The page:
Illinois is poised to pass a bill providing nearly $700 million in subsidies over five years to save unprofitable nuclear plants that are slated to shut down.
The state Legislature is slated to close the deal on Monday, as Democratic Gov. J.B. Pritzker, state legislators of both parties, environmental groups, and labor unions are motivated to preserve thousands of jobs associated with the plants and to maintain Illinois’s status as the largest producer of nuclear power — a central element of the state’s clean energy ambitions.
“The only way we can get to zero-carbon and provide good, reliable electricity to the grid in Illinois is through nuclear,” Rep. David Welter, a leader for state House Republicans, who are in the minority, told the Washington Examiner. “We don’t have the technology and capability to build wind and solar that quickly.”
Welter is one of 11 Republicans who helped the Illinois House pass an energy policy overhaul late Thursday by a wide margin, 83-33, that includes a “carbon mitigation credit program” and provides financial support to Chicago-based utility Exelon’s Byron, Dresden, and Braidwood nuclear power plants.
The state Senate is scheduled to vote on the measure Monday, and Pritzker said he will sign it “as soon as possible because our planet and the people of Illinois ought not wait any longer.”
The action in Illinois comes as the Biden administration and Congress are interested in pursuing a federal program giving nuclear plants tax credits or other subsidies to keep America’s largest zero-carbon resource viable.
The bipartisan Senate infrastructure bill creates a $6 billion four-year credit program for nuclear reactors that would provide a big boost to existing nuclear reactors, potentially including others in Illinois.
But it would come too late for the pair of plants in Illinois at greatest risk.
Exelon has said it plans to shut down its Byron nuclear plant in northern Illinois — one of the nation’s largest that has been operating for almost four decades — on Monday without state action.
The plant needs to be refueled soon, a process that commits a nuclear plant to run for another two years, but Exelon won’t proceed with that investment without assurance of state subsidies. It has already ordered fuel for the plant that could be redirected to another nuclear unit in the state if the vote fails, according to Paul Adams, an Exelon spokesman.
“With so much at stake for our employees, plant communities, consumers, and the environment, we have gone to extraordinary lengths and considerable cost to establish off-ramps that will allow us to reverse the retirement of Byron up until the last moment,” Adams said.
Dresden is not scheduled to close until November, providing a longer runway for action. The Braidwood plant is not currently scheduled to retire, but Exelon claims it is also “at risk” due to low power prices resulting from competition from natural gas and renewables — the same factors imperiling Byron and Dresden.
The nuclear aid is part of a larger clean energy bill putting Illinois on the path to a carbon emissions-free electric grid by 2045, one of the fastest timelines in the nation.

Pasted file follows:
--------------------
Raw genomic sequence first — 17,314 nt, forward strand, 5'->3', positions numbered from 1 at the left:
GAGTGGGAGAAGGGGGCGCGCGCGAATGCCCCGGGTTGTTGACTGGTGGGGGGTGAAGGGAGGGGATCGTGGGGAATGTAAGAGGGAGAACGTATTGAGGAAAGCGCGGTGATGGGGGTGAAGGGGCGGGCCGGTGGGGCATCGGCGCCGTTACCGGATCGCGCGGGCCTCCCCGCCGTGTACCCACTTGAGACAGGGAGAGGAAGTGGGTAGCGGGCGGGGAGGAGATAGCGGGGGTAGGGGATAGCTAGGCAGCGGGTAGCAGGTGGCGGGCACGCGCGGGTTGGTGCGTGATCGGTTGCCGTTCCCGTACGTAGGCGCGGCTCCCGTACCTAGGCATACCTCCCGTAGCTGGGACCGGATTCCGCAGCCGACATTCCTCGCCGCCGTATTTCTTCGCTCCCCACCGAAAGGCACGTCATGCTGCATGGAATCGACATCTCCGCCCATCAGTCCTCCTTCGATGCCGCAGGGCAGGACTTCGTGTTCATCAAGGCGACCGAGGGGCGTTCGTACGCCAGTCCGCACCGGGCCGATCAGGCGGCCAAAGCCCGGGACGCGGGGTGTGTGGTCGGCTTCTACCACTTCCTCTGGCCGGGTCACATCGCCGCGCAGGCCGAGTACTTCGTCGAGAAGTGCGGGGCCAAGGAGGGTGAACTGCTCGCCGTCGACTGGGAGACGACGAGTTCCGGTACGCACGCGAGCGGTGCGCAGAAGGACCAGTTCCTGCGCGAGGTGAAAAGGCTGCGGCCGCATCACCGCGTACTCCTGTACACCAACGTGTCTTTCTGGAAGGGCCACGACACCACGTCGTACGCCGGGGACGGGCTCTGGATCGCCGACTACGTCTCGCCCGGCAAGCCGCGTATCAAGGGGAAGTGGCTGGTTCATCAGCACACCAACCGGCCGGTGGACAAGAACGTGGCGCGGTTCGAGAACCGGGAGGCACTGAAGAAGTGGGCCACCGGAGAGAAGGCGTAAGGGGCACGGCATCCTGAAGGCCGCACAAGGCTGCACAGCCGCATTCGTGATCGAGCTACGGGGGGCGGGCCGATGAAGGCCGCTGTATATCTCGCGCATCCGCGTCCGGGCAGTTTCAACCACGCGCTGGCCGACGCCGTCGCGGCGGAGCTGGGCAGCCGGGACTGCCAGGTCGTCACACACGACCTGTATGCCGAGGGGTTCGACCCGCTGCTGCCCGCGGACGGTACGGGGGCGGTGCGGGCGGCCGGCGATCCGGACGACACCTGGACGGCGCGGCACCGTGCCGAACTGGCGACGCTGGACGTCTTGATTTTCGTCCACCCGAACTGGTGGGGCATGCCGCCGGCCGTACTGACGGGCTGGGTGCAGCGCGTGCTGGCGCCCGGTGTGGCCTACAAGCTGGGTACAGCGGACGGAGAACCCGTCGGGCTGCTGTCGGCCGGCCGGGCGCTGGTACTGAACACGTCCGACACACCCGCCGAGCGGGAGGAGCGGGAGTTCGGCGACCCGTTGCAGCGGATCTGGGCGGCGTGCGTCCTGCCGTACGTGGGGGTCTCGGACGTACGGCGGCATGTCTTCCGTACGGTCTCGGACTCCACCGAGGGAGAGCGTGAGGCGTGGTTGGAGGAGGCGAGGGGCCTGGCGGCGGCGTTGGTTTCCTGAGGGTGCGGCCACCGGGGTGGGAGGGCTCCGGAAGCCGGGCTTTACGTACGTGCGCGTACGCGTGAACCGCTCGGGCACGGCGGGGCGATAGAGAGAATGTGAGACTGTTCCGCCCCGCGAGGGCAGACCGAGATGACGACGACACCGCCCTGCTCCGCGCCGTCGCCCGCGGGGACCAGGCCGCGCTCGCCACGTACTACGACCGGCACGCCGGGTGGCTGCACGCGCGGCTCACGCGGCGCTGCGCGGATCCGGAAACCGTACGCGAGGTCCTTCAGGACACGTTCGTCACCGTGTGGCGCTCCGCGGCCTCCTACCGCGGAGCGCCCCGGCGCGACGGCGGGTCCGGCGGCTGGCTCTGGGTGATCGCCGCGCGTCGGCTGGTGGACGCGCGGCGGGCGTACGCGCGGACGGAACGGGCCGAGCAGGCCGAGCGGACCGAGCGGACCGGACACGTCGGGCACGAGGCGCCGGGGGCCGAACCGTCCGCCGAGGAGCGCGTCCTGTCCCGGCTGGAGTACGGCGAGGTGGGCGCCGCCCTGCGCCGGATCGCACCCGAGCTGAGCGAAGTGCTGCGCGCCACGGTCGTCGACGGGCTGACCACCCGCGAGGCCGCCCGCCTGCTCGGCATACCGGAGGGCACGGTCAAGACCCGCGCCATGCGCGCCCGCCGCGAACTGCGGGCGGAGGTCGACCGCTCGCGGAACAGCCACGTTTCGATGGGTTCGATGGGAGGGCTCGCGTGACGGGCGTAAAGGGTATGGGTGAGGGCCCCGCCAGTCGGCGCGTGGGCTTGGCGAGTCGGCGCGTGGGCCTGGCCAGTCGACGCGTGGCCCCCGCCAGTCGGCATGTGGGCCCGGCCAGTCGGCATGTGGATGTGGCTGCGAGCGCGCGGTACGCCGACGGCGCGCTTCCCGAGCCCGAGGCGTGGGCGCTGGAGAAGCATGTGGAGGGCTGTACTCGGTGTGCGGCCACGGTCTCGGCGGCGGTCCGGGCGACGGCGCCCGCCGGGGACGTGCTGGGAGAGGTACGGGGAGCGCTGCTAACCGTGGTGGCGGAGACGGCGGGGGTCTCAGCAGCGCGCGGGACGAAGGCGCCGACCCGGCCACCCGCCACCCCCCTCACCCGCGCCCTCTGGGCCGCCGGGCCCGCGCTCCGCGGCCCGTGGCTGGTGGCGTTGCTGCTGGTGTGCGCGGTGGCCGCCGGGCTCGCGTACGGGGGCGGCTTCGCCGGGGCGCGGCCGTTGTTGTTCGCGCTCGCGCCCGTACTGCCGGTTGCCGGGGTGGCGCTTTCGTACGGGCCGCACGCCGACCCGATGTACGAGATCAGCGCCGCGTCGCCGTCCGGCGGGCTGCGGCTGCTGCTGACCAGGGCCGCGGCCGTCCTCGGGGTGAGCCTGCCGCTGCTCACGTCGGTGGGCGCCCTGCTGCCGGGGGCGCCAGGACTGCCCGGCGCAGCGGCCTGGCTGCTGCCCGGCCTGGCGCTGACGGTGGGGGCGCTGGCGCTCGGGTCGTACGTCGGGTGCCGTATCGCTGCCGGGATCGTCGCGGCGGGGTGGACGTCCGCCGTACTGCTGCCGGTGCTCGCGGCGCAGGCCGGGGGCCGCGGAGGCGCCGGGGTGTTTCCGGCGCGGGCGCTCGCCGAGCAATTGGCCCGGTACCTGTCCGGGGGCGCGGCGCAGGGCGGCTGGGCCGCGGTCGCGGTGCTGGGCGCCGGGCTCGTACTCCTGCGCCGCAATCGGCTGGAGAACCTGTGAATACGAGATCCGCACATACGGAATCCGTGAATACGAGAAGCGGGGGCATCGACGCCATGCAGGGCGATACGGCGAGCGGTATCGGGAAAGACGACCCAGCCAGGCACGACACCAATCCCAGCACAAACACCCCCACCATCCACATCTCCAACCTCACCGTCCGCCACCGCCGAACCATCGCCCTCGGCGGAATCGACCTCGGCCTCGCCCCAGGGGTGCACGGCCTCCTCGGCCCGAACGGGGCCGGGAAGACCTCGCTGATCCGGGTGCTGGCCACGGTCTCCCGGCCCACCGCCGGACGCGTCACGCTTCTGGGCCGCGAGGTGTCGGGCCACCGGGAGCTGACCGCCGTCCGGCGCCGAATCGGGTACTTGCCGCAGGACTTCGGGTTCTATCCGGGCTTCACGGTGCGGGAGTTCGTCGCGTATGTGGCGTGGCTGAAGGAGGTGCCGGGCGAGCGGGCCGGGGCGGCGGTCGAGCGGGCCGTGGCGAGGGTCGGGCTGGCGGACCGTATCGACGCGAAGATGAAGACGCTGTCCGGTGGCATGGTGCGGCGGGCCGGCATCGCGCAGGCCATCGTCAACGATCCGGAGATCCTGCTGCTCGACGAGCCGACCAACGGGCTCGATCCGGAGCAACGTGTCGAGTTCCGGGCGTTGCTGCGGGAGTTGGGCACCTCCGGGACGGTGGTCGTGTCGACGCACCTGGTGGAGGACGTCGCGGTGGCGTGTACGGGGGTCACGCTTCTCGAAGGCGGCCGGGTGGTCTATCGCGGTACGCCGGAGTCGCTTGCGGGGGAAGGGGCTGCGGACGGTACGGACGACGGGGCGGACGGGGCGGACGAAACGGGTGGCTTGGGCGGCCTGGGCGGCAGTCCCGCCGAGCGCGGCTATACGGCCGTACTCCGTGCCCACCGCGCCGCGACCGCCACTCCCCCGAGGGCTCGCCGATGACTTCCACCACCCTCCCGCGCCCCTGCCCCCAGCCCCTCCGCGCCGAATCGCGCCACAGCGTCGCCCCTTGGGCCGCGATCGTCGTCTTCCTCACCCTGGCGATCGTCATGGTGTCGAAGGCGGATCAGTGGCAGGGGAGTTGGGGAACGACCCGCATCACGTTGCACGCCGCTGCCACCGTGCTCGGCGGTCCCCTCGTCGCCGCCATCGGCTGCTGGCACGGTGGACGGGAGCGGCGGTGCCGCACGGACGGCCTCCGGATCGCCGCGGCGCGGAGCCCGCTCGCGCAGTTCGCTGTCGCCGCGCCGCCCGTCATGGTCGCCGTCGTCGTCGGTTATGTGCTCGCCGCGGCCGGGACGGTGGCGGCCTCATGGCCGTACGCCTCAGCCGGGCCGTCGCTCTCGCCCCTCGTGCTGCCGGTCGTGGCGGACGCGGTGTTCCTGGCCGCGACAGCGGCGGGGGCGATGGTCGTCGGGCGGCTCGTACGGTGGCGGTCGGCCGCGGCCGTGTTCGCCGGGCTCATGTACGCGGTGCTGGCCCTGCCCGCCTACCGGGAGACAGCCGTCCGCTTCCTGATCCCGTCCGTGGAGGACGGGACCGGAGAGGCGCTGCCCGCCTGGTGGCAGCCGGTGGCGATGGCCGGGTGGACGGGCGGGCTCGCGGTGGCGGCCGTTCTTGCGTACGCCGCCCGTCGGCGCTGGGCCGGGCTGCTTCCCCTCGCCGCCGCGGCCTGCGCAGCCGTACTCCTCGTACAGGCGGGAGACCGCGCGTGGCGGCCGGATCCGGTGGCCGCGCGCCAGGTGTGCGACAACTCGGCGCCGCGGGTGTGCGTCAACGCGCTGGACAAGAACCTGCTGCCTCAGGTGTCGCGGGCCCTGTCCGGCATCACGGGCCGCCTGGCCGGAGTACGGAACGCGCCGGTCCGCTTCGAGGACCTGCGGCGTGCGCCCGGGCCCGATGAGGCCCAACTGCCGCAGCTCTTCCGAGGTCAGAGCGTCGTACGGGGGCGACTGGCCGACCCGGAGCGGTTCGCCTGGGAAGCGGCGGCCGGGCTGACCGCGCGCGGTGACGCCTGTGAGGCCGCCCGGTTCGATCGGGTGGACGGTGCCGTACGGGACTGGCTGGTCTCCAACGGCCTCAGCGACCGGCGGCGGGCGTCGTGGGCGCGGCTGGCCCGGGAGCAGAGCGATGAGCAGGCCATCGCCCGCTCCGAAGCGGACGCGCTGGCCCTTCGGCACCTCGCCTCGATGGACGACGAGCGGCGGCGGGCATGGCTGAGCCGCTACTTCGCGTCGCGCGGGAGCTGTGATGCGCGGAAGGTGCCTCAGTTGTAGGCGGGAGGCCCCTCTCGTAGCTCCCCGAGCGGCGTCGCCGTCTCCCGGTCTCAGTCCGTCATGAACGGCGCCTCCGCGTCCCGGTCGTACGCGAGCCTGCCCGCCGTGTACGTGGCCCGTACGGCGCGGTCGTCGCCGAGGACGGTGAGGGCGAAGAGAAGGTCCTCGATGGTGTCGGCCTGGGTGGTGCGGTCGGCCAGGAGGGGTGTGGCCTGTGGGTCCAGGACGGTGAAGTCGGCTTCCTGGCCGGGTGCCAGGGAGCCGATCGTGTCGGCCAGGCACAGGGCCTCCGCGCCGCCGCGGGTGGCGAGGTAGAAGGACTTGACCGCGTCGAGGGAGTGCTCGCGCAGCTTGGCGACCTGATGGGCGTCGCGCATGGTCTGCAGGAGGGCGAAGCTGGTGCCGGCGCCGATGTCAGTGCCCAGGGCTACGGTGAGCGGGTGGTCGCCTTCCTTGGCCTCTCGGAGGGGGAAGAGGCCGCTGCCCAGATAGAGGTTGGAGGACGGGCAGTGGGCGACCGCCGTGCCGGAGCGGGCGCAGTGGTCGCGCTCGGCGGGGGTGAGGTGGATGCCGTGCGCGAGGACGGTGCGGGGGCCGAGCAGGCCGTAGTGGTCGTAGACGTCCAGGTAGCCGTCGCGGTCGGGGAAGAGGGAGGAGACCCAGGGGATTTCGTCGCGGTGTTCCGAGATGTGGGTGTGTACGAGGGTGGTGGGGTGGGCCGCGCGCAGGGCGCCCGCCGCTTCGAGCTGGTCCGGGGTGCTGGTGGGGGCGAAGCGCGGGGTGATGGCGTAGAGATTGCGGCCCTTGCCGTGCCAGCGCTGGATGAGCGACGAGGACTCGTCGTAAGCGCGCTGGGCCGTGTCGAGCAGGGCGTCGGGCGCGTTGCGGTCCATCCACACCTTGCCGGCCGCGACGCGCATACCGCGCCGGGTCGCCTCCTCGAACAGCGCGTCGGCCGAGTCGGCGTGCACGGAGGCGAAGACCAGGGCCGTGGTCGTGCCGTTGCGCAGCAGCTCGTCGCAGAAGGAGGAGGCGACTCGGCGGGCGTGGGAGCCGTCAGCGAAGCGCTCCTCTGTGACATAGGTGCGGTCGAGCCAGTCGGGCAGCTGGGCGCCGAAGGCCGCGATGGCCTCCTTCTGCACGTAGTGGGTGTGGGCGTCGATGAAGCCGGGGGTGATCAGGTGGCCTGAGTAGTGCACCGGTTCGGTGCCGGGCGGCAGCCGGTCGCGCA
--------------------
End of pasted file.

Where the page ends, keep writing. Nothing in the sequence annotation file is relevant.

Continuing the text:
The package is expected to increase power bills for the average residential customer in Illinois by about $4.50 per month, according to the Chicago Tribune.
The bill stalled for months over the summer due to issues establishing a process for shutting down municipality-owned coal plants in the southern part of the state, including the Prairie State Generating Station, Illinois’s newest and largest coal plant.
Under the latest version of the bill, the coal plants would have to cut emissions by 45% by 2035 and entirely by 2045.
But if they miss the interim target, the plants would get an additional three years to either shut down generating units to achieve the 45% reduction or retire.
The bill would require most coal plants to close by the end of the decade and natural gas plants to shut down by 2045.
The package, one of the largest energy policy bills ever pursued in a state legislature, would also create a Green Bank to support renewable power buildout, encourage the replacement of coal facilities with solar and energy storage systems, accelerate the electrification of homes and buildings, provide funding to fossil fuel-dependent areas, and invest in building electric vehicle charging stations and transmission lines.
However, keeping the nuclear plants online is considered crucial to meeting the clean energy targets, as nuclear is the nation’s largest zero-carbon power source.
Nine nuclear reactors have prematurely retired in the United States since 2012 due to economic factors associated with the low price of natural gas and renewables, according to the Clean Air Task Force.
To stave that off, at least five states with aggressive clean energy targets have implemented credit programs to reward nuclear plants for providing zero-carbon electricity.
That includes Illinois, which passed a law in 2016 providing 10 years of zero-emissions credits to the Clinton and Quad Cities nuclear plants operated by Exelon.
If Exelon shuts down its other nuclear plants before renewable energy is scaled up, coal and natural gas plants will run more frequently to meet the power demand, as has happened historically when nuclear plants retire prematurely.
“Existing nuclear plants provide clean, firm electricity to the grid,” said Brent Rampal, director of nuclear innovation for Clean Air Task Force. “The intermittent variable renewables are great at supporting growth, but seasonal variation has to be made up somewhere.”
Washington Examiner Videos